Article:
|Publication number||US6289726 B1|
|Application number||US 09/340,490|
|Publication date||Sep 18, 2001|
|Filing date||Jun 30, 1999|
|Priority date||Jun 30, 1999|
|Also published as||DE60029960D1, DE60029960T2, DE60044792D1, EP1192350A1, EP1192350B1, EP1724461A1, EP1724461B1, WO2001000985A1|
|Publication number||09340490, 340490, US 6289726 B1, US 6289726B1, US-B1-6289726, US6289726 B1, US6289726B1|
|Inventors||Gregory Matthew Ferris, Jerry Lee Manross, Charels Henry Berry, III, Michael Dean Metcalf, Laverne Lee Sidler|
|Original Assignee||Engineered Products Co.|
|Export Citation||BiBTeX, EndNote, RefMan|
|Patent Citations (20), Referenced by (18), Classifications (23), Legal Events (7)|
|External Links: USPTO, USPTO Assignment, Espacenet|
The present invention relates generally to a mechanical filter gauge for determining the filtering capability of a vehicle filter, and in particular to a mechanical gauge for measuring and displaying the functionality of a vehicle's fuel filter.
The improved device of the present invention is used in connection with a fuel filter for internal combustion engines. It is particularly useful for application to trucks, particularly fleet trucks where a reduction in fuel filter changes can lead to significant cost savings. Formerly, to save costs, preexisting air filter gauges, such as those disclosed in U.S. Pat. Nos. 4,369,728 and 4,445,456, were modified to serve as fuel filter gauges, in order to minimize tooling costs and to utilize familiar technology. However, these gauges proved relatively costly, due to the materials needed to withstand fuels.
Prior art fuel filter gauges are also larger than necessary. The vacuum range of a plugged fuel filter is about five times higher than for an air filter. This translates into piston forces which are five times higher in the larger size prior art fuel gauge. The additional requirement of handling 20 psi back pressure creates excessive forces in the existing gauge causing damage.
Prior art fuel filter gauges also required felt filters in the base in the area of the reset button. However, these felt filters can be inadvertently mispositioned, resulting in leaks. The felt filters could also leak and freeze if the fuel filter gauge was mounted with the push button reset gauge in an upward position.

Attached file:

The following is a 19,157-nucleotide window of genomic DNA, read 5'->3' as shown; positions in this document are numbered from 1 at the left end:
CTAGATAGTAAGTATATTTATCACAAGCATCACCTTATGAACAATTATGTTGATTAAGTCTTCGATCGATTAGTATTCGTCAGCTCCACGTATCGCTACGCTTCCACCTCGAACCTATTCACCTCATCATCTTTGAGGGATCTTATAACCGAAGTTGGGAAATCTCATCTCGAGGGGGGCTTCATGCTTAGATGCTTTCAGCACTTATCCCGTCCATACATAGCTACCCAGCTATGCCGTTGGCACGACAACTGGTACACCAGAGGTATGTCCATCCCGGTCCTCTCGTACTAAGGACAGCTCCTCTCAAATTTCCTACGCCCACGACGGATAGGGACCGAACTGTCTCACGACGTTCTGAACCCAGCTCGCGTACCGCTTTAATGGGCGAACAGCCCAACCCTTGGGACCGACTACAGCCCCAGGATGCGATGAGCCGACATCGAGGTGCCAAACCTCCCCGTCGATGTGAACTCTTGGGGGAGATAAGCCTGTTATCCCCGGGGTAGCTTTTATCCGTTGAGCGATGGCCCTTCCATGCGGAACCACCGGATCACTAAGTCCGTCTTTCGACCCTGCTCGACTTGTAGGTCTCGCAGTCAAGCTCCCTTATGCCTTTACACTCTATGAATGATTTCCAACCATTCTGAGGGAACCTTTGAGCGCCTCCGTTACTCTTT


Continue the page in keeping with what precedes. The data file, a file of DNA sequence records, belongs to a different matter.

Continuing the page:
Certain fuel systems include two fuel filters, thereby requiring two fuel filter gauges. These systems have the first filter located prior to a ten psi electric in-line fuel pump, for example, with the second filter positioned between this electric pump and the engine driven pump located adjacent to the engine. The fuel filter gauge located after the first filter but before the first pump will be exposed to suction vacuum only, typically up to 10 in.Hg as the first filter plugs. The second fuel filter gauge attached to the fuel system after the second fuel filter will be exposed to pressure up to 10 psi or the pressure level the in-line electric pump is capable of producing. The second gauge will eventually respond to vacuum created by the engine driven pump when filter restriction due to plugging is great enough to block flow from the in-line pump. Thus the fuel filter gauges must withstand both pressure and vacuum, which has proven problematic for prior art fuel filter gauges. Back pressure can occur in two pump fuel systems and during initial pressurization testing for leaks in the fuel system at the assembly plant. The lock pin mechanism of prior art fuel filter gauges had difficulty withstanding the back pressure force and the prior art diaphragm could reverse fold against the edges of the metal diaphragm retainer causing a cut therefrom and a resulting leak.